10. The next case to which reference is made is Messrs. Serajuddin and Company v. Their workmen  3 S.C.R. 934. In that case a dispute relating to the head office of a mining company was referred by the Government of West Bengal to the industrial tribunal and a question arose whether the Government of West Bengal was the appropriate government within the meaning of s. 2(a)(i) of the Central Act No. 14 of 1947. It was held that the West Bengal Government was the appropriate government and the decision turned on the interpretation of s. 2(a)(i) of the said Act which defined 'appropriate government'. The words which came in for interpretation were 'in relation to an industrial dispute concerning a banking or an insurance company, a mine, an oil-field, or a major port'. It was held that the word 'mine' as used in s. 2(a)(i) of the Central Act No. 14 of 1947 referred to a mine as defined in the Mines Act and that a dispute with reference to the head office of a mine was not a dispute concerning the mine which must mean a mine as defined in the Mines Act. That case also is of no help to the respondents for here we are not concerned with the word 'mine'; what we are concerned with is whether the exemption clause in the notification which exempts the industry of mines or the mining industry will take in the head office. The words therefore in the present notification are different and the decision in that case is of no help. We have no doubt that when the notification exempts the industry of mines or the mining industry which in our opinion mean the same thing, the exemption includes the head office also which must be treated as an integral part of the mining industry, for it deals with the subsequent steps taken to dispose of, in this case, the coal raised from the colliery.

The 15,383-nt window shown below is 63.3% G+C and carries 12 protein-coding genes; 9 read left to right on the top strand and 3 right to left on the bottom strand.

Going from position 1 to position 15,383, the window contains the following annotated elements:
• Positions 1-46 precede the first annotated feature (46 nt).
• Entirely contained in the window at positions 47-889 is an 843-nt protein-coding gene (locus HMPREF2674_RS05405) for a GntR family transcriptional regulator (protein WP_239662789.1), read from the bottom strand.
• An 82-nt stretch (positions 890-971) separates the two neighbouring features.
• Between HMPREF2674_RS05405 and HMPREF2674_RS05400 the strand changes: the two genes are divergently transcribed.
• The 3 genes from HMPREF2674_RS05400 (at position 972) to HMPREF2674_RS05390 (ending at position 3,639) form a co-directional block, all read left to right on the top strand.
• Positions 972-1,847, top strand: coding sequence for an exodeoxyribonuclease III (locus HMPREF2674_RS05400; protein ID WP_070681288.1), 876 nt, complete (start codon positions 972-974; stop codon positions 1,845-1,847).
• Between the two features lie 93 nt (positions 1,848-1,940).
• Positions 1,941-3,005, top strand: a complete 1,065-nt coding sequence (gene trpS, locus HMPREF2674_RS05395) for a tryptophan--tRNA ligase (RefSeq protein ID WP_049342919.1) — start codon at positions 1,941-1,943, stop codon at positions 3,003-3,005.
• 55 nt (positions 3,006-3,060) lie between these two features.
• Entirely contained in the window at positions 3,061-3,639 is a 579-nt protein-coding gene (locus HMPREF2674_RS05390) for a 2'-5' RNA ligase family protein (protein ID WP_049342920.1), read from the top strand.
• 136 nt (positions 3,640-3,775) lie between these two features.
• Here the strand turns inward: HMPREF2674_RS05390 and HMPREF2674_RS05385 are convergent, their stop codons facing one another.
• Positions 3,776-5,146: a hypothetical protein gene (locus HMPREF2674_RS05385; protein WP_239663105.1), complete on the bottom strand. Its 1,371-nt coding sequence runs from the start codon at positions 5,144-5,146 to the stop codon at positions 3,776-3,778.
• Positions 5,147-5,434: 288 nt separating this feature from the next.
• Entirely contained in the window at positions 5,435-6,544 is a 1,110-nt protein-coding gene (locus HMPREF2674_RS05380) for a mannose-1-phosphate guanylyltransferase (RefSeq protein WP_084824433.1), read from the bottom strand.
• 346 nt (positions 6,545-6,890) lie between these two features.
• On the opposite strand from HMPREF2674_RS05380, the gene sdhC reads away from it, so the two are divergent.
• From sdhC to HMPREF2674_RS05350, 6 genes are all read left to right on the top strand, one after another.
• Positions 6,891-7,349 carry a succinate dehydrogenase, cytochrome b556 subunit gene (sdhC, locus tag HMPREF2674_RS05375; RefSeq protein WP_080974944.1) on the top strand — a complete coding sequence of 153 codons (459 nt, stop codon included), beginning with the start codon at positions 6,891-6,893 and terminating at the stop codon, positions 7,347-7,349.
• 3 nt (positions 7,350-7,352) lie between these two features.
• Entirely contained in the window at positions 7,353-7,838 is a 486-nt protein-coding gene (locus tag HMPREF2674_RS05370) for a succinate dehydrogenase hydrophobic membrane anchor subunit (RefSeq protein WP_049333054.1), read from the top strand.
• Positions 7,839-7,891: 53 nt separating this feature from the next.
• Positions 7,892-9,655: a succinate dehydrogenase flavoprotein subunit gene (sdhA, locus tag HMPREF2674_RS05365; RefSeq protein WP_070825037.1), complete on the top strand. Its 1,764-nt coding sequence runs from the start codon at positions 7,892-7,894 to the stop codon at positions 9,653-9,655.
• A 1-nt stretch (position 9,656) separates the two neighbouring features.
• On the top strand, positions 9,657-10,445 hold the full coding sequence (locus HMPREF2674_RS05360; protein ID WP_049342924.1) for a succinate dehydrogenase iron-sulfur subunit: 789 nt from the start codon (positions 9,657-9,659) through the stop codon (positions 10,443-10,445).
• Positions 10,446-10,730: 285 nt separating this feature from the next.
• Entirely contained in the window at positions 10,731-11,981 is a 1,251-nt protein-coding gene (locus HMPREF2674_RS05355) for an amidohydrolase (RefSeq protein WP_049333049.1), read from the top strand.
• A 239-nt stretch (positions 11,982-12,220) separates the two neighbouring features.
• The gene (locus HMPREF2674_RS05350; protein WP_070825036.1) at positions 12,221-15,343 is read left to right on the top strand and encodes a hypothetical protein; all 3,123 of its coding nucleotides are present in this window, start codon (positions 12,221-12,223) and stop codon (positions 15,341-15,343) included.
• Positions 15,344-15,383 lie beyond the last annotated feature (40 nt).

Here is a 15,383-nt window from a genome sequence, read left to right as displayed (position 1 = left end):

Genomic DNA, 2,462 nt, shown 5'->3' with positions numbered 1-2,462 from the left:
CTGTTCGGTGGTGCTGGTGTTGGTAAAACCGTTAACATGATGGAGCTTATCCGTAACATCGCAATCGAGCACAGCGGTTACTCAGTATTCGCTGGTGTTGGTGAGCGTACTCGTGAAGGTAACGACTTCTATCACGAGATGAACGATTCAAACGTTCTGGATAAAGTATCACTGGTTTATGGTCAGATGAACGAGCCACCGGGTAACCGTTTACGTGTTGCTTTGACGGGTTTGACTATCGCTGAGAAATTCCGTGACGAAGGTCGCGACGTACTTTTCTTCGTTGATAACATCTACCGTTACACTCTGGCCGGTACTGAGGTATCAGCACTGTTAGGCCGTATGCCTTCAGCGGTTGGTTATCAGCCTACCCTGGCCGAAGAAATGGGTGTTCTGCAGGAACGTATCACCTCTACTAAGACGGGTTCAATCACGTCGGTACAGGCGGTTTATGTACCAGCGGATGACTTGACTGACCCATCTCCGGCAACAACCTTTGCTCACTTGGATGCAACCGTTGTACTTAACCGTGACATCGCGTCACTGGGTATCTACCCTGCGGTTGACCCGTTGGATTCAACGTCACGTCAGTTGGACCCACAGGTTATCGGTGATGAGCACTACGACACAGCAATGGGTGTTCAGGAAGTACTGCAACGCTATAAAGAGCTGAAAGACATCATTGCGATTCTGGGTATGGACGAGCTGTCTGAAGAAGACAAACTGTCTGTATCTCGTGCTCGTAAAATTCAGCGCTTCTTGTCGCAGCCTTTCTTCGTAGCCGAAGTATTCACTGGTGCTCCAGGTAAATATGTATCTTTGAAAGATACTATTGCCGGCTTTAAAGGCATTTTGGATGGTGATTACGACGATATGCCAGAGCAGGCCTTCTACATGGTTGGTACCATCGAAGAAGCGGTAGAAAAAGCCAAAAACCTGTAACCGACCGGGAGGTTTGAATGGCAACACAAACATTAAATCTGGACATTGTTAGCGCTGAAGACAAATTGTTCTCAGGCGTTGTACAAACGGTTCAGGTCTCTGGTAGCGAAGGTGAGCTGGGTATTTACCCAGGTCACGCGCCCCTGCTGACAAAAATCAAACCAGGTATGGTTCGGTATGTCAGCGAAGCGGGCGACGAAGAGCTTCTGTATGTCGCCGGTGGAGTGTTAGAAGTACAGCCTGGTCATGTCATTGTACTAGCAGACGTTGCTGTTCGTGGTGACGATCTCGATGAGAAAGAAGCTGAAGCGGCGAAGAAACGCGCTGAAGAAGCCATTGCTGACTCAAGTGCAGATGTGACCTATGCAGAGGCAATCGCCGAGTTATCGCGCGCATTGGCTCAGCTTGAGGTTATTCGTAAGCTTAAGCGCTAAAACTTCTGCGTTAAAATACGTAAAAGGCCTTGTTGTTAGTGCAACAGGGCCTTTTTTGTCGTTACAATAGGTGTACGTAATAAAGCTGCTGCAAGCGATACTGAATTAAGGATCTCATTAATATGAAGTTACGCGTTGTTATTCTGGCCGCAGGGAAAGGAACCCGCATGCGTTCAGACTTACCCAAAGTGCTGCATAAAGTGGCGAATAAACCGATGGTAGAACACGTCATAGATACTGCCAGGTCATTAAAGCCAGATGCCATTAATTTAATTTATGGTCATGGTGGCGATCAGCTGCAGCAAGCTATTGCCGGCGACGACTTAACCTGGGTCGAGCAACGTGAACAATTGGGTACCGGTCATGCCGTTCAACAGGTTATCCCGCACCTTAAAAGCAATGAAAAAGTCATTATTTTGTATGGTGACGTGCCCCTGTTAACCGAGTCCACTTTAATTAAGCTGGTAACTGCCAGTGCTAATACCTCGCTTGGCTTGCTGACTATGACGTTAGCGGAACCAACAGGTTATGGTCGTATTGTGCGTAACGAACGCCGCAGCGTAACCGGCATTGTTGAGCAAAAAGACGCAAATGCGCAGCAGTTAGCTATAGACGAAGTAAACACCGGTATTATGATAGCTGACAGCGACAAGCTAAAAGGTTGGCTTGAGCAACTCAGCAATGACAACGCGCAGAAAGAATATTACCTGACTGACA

11. Learned counsel for the appellant wished to argue that the head office carried on other activities besides the activity of selling coal raised from the colliery. We have not allowed him to raise this point for this was not raised in the High Court. We have already referred to the observation of the High Court the it was not disputed that the head office was a part of integrated activity of the appellant-company which carried on the business of producing coal and its sale and supply to its various customers. It was not even the case of the respondents in reply in the High Court that the head office carried on other activities besides the sale and distribution of the coal produced in the colliery.
12. In the view we have taken of the notification and its interpretation we are of opinion that the Assistant Commissioner of Labour had no jurisdiction under the Act to deal with the application of Bapat. In this view of the matter the appeal must be allowed and the orders of the High Court, the State Industrial Court and the Assistant Commissioner of Labour are set aside. We therefore direct the dismissal of the application under s. 16 of the Act. In the circumstances we pass no order as to costs.
13. Appeal allowed.